Some lawyers in Kaduna have called on President Muhammadu Buhari’s regime to expedite effort in introducing parole into the Nigerian criminal justice system to decongest prisons in the country.
Speaking with the News Agency of Nigeria on Wednesday, they stressed the need to accelerate the progress of the parole system into the country’s criminal justice system.
Parole is the conditional release of a prisoner from imprisonment before the full sentence has been served.
Linus Jeremiah, a legal practitioner, said, “The introduction of parole into our criminal justice system will help to decongest correctional centres and also help inmates not to go back to the life of crimes again.
“Letting a prisoner perish is not a sure means of reforming him, but rather putting in place measures of reintegrating him is the surest way of achieving the desired results.”
He added, “Some African countries like South Africa have introduced parole system which helps in decongestion. Though inmates are not entitled to parole rather, parole boards consider a number of factors when deciding if an inmate should be granted parole or not.”
Another legal practitioner, Shola Abiodun, said introducing a parole system would provide an incentive for inmates to behave well in prisons and rewarded by early release after a programme of rehabilitation.
According to him, the parole system should be limited to non-capital offences, and the Minimum Imprisonment Terms Policy should regulate when prisoners can be listed for parole consideration.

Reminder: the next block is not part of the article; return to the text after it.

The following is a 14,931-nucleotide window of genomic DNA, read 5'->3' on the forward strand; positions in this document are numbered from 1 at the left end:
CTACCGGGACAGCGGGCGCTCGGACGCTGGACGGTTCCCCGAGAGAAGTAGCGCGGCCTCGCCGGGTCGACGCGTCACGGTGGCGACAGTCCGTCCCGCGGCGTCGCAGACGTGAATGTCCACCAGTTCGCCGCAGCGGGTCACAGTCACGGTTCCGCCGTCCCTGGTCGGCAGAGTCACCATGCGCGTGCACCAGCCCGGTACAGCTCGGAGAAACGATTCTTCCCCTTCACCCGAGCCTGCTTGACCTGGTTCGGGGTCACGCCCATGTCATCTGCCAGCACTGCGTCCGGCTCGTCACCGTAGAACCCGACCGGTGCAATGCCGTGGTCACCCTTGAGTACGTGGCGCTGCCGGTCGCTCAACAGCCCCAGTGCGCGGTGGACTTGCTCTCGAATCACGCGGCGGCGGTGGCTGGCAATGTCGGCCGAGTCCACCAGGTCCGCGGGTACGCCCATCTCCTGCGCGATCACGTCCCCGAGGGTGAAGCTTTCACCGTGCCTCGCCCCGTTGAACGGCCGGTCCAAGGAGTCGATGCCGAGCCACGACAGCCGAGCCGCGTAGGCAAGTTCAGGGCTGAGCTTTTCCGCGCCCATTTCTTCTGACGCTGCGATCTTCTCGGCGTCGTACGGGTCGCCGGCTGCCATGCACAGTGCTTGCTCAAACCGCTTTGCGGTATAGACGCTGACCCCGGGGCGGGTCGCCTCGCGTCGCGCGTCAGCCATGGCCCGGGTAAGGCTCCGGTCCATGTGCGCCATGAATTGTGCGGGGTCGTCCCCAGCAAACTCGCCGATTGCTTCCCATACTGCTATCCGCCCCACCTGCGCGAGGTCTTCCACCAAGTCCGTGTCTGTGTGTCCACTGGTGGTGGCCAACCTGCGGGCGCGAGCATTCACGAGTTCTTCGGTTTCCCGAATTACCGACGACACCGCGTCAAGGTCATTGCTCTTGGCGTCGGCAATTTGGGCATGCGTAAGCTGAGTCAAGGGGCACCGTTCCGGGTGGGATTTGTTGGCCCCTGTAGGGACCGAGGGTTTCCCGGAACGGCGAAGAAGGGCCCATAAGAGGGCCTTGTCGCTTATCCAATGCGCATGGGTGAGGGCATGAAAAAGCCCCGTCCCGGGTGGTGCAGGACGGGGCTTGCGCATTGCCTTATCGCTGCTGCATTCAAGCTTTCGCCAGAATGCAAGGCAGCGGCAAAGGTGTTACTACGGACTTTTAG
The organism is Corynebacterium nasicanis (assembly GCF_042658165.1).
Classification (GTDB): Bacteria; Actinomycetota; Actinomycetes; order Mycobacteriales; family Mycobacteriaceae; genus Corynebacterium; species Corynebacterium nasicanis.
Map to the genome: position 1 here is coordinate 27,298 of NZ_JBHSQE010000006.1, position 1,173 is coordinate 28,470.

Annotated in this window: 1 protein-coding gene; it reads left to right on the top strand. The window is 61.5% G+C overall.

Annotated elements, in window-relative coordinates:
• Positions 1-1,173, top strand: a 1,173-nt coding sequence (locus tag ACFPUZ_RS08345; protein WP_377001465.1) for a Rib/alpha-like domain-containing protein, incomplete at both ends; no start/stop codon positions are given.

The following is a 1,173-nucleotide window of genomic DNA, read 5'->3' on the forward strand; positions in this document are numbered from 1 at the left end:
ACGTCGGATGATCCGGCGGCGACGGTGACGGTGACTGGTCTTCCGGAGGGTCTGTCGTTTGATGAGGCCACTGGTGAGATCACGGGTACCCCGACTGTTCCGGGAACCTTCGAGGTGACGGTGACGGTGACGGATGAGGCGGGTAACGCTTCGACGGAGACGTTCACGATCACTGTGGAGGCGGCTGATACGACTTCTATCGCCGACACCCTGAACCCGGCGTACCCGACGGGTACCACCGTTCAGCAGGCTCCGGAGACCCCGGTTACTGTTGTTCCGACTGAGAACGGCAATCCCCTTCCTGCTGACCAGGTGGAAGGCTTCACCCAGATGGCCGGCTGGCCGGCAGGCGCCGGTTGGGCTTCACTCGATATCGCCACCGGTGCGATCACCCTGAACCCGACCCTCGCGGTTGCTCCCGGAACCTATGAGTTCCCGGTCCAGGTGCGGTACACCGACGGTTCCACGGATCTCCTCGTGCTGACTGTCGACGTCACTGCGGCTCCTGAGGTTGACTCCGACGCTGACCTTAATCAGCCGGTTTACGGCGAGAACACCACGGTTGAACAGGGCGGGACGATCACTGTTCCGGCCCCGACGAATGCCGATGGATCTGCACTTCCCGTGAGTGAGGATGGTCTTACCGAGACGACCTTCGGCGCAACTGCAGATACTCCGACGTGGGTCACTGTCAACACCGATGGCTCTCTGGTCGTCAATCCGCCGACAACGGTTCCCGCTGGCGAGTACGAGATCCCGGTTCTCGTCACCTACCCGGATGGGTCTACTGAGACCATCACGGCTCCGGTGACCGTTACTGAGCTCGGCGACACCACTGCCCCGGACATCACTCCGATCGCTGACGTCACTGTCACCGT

“If this is so, why can’t we through the parole system reintegrate, monitor, and inculcate the right moral, behavioural and social pattern in inmates for us to have a better society,” he added.
He further said when introducing inmates on parole, they should be designated to a community development service under the supervision of a parole officer in their locality.
Another legal practitioner, Priscilla Francis, said introducing parole would help in reducing overcrowdedness in prisons.
She, however, stated, “Although it is important that decisions to release inmates, particularly those convicted of serious crimes, are not made or seen to be made simply to free up correctional centres.
“Inmates should not be granted simply for good behaviour exhibited during incarceration. Rather, the severity of the offence committed and degree of remorse of the offence should be considered,” she added.